What every happened to the Skyway to Tomorrowland? The sky-buckets were definitely a premium ticket ride to a little girl who had never ridden a ski tram over the snow. I still remember the icy cold air that blew from the Matterhorn Alps as the skyway passed through the gigantic mountain tunnel. We always waved at the tobogganers shrieking as their sled careened through the mountain pass, and were sad when the ride closed in 1994.

    Dear photograph 2

    1. Try to line up the image in the photo with what you are seeing through the camera viewfinder. Remember to focus on the photo.

    DearPhotoDisney 5 2

    2. Try to focus on the photo, not the handsome assistant.

    Skyway to Tomorrowland

    Dear Photograph: Where are the Chairs on the Mark Twain Riverboat?

    Mark twain riverboat

    Confession time: this ride is really pretty boring. Climb aboard the Mark Twain Riverboat  if you are tired and need a break, or hot and hope to catch a breeze on the Rivers of America. Plus you can see Tom Sawyer's Island and the settler's cabin. Just look at all those folding chairs on the deck of the boat in 1956. Too bad there's only a few places to sit down on the boat today. The little kids and tired parents liked it anyway.

    1. Look at the background for clues to help line up the photograph. It's kind of lined up here with the dock.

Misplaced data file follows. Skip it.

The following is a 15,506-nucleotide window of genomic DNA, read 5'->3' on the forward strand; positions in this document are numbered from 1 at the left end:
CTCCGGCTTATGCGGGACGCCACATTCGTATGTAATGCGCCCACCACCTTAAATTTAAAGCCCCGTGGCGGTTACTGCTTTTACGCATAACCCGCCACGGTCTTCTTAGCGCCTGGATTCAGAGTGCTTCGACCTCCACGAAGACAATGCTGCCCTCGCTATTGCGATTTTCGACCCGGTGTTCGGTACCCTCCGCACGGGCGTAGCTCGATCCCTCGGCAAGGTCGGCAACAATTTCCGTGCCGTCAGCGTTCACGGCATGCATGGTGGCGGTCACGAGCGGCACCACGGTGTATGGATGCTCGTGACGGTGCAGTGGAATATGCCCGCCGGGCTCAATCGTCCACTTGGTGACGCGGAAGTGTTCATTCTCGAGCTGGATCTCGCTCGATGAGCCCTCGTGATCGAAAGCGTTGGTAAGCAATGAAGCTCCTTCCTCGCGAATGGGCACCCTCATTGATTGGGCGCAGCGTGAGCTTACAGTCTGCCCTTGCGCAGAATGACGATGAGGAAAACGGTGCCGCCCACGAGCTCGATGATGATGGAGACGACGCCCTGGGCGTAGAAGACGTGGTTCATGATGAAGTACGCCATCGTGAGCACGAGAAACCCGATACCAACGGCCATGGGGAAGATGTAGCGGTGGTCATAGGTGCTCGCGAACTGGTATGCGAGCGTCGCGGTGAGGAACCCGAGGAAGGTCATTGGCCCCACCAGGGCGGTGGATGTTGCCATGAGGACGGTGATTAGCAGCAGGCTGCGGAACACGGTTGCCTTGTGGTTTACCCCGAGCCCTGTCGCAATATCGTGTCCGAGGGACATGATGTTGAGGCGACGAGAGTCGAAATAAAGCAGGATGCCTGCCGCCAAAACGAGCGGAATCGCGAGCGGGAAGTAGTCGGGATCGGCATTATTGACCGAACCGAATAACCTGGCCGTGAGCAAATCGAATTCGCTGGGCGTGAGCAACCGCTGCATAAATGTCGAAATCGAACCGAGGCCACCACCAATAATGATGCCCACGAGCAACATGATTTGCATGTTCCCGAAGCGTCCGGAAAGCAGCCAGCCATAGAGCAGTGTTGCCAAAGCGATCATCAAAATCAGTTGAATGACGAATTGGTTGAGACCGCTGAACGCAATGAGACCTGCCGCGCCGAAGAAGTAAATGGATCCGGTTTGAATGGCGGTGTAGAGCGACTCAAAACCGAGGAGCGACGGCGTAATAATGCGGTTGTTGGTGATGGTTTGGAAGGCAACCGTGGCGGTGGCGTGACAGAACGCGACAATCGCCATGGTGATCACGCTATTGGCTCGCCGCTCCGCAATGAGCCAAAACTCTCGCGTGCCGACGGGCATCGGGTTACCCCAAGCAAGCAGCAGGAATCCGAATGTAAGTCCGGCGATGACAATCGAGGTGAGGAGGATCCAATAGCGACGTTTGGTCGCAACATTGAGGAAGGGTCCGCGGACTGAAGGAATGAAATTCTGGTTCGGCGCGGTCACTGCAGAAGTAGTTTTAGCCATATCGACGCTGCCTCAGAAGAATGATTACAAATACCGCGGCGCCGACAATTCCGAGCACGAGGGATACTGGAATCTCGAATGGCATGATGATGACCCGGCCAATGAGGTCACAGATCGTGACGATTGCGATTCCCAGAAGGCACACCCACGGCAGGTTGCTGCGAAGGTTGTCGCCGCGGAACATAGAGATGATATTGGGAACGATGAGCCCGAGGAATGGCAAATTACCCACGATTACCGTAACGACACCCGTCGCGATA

Mark Twain Riverboat

    2. Getting the right perspective is tricky.

    Mark Twin Riverboat 2

    3. Sometimes the subject is completely hidden by the photo. Even if it's as big as a steamboat.

    Mark Twain Riverboat hidden

    4. Use landmarks to align the image. Looking for that dock on the "other side" of the river"? It was behind the hand holding the photo all along! Oh well.

    Mark Twain Riverboat shack

    These photos are a lot of fun, but more successful when you have enough time to really set them up and enjoy the photo shoot. Why not give it a try for the Genealogy Photo Challenge for World Photo Day 2014? Send a link with your entry to The Family Curator, and/or post it on The Family Curator Facebook Page

    Read more about creating Dear Photograph images:

    Dear Photograph: 35th Wedding Anniversary Edition

    The Past is Present: Genealogy Photo Challenge for World Photography Day 

     

     

     

    Monday
    Aug182014

    Join Genealogy World Photo Day 2014

    Bring out your smartphone cameras and dust-off your digital point-and-shoot! It's time for the Genealogy Photo Challenge for World Photo Day 2014. Once again, The Family Curator challenges genealogists and family historians to celebrate World Photo Day by combining the past and present in a single photograph -- recreate an old photo, merge past and present Dear Photograph style, or present a Then and Now retrospective. 

    Participate by posting your photograph and descriptive caption on your blog or social media page. To be included in the Genealogy Photo Challenge Gallery, do any of the following no later than 6am Pacific Time, Saturday, August 23, 2014: